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Serious Play: Improvisation in Clinical Practice

  • Thursday, March 09, 2017
  • 9:00 AM - 12:15 PM
  • Forrest Hills of DC (Inclusive Senior Living) 4901 Connecticut Avenue, NW Washington, DC 20008
  • 38

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INSTRUCTOR NAME: Lisa Kays

Website: www.lisakays.com

Type of Event: Continuing Education

Category: Cat 1 | CE Credit Hours: 3.0


DESCRIPTION:

Workshop participants will engage in playful, fun, improvisational games and activities that heighten self-discovery and provide enhanced understanding of the underlying processes, thoughts and beliefs related to client social and performance anxiety and strategies to overcome it.

The workshop will provide experiences designed to illustrate and illicit various aspects of self-discovery; anxiety-related thoughts and beliefs that inhibit spontaneity, performance, authenticity, and creativity; how collaboration, relationship and partnership (and isolation) influence anxiety and performance; ways that posture and physical movement influence and can be used to shift moods and attitudes; and, ways to use the practice of play to decrease anxiety and increase presence in the moment.

OBJECTIVES:

  • Learn improvisational acting techniques can help identify and shift feeling states
  • Gain increased self-knowledge that can positively influence client work and empathy
  • Explore and understand barriers we (and our clients) experience to intimacy, authenticity and spontaneity
  • Identify specific thoughts and beliefs linked to social and performance anxiety

SPECIFIC AGENDA:

I. Introductions and statement of goals/objectives/reason for interest in workshop, establishment of ground rules/sense of safety.

II. Anxiety in the Social Context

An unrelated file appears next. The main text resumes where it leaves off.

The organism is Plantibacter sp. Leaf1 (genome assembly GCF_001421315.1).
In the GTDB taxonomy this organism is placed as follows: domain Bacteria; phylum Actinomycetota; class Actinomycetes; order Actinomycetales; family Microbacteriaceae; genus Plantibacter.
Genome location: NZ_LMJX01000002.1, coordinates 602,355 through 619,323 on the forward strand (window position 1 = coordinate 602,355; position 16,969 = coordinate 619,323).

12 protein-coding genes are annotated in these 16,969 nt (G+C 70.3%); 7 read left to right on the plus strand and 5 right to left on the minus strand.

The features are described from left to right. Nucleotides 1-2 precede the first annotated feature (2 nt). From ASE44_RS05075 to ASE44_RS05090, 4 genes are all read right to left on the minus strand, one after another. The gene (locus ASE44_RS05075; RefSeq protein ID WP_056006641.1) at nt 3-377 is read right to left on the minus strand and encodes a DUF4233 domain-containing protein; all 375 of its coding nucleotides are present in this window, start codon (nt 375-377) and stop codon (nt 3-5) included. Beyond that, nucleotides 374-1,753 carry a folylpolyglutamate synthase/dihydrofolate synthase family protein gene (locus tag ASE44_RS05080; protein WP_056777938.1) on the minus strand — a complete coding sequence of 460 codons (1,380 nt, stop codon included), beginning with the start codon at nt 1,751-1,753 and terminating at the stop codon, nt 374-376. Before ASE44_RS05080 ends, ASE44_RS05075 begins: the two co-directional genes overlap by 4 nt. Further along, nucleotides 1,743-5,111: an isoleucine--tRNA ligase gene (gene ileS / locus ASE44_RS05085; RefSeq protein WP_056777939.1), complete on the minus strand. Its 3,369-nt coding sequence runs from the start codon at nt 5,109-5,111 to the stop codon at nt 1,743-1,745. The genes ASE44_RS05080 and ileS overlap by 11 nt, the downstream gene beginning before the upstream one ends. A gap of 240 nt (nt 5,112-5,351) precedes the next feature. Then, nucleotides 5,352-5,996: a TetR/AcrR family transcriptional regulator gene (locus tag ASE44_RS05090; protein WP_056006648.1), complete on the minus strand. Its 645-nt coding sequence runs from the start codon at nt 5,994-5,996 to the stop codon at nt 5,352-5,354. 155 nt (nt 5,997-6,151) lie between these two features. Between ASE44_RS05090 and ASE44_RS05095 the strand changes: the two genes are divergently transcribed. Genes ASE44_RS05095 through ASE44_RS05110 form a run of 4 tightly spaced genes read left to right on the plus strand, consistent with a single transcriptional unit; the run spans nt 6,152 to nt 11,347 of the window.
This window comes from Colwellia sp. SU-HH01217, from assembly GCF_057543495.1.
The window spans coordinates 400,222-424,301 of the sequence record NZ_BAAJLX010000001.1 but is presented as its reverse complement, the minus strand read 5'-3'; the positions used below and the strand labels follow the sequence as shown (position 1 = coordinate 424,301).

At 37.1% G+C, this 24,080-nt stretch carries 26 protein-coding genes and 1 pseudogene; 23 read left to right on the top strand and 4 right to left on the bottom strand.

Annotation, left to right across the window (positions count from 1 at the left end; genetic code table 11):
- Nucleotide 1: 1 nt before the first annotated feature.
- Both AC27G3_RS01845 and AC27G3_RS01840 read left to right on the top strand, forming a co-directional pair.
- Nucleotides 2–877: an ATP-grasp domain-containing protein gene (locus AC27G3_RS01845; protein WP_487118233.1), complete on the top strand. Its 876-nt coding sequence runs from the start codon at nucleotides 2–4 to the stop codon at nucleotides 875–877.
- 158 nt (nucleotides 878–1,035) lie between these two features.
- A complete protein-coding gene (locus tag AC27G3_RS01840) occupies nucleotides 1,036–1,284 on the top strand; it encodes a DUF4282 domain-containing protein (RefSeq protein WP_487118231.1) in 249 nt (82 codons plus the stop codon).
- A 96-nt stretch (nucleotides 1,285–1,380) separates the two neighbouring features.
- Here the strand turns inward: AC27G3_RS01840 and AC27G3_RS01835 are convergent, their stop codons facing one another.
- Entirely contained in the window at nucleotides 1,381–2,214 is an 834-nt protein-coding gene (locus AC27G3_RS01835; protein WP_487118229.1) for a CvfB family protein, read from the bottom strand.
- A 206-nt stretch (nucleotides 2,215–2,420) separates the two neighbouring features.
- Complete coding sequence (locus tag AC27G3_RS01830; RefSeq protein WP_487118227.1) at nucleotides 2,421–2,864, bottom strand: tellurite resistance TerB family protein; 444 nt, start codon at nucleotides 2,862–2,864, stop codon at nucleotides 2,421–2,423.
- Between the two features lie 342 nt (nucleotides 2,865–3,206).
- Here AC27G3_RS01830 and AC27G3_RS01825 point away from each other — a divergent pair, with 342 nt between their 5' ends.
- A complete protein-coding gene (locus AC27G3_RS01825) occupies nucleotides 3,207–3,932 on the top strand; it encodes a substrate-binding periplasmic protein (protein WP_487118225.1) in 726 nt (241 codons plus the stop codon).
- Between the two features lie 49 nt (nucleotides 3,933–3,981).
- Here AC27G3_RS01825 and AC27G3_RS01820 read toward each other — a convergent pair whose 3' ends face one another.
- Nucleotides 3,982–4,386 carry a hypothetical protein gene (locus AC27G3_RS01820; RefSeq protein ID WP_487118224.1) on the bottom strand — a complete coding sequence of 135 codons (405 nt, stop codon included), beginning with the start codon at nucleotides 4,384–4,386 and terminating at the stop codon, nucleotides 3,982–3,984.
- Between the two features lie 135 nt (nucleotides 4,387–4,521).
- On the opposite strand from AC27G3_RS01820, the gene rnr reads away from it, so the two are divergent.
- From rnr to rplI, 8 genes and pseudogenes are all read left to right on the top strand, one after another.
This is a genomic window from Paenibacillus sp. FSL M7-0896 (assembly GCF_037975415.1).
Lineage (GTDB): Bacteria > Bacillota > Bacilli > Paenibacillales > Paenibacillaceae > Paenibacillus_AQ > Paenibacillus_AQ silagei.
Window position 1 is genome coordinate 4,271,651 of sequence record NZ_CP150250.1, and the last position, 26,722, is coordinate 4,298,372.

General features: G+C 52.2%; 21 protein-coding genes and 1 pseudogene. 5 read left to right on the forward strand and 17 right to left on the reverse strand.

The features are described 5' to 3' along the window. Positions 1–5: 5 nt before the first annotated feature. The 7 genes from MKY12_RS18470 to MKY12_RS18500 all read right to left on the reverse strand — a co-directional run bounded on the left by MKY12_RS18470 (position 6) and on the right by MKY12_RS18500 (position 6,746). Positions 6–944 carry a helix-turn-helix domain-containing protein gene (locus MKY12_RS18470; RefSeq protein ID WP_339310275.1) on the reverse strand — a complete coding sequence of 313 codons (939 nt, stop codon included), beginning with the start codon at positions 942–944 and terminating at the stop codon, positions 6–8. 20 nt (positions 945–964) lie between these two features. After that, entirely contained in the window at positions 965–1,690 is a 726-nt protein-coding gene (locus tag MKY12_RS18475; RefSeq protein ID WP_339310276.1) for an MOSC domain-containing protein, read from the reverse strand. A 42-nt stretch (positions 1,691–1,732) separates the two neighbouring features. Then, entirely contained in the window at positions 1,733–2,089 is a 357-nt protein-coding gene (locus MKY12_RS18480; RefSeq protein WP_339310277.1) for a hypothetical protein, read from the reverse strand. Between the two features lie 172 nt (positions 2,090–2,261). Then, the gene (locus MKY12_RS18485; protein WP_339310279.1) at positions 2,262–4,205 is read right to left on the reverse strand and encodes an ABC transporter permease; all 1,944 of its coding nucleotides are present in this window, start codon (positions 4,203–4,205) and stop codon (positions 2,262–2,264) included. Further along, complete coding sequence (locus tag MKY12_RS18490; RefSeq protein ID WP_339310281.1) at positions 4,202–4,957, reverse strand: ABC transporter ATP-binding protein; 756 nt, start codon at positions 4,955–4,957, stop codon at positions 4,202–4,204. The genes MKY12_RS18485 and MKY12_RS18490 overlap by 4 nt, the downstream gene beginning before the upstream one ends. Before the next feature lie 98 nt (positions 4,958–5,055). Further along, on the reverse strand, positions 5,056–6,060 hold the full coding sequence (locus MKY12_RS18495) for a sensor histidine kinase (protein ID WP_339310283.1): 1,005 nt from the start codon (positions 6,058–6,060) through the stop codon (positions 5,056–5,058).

• Fun, energizing activities with a focus on the following skills and concepts:
  • Whole presence vs. Distracted presence and the impact on anxiety
  • Emotional responses, beliefs and thoughts linked to “making a mistake” and how this is handled as a group vs. an individual
  • Vulnerability when alone vs. in connection/group
  • Levels of anxiety associated with anonymous creativity/vulnerability, support, trust

III. Emotional Awareness

Two prolonged exercises focused on the connection between mind and body, particularly focusing on the relationship between posture, speed and type of movement, physical rigidity or fluidity and feelings of social connection or isolation, mood, thoughts, and imagination.

These will be followed by processing and debrief focused on self-discovery as well as clinical implications.

IV. Relational

  • Exercises focused on the power of group mind and spontaneity, as well as aspects of imagination that arise in collaboration that are not present in isolation. Anxiety and emotions connected to collaboration vs. independence will be experienced and explored.
  • These will be followed by processing and debrief focused on self-discovery as well as clinical implications.
  • Anxiety Regulation and Management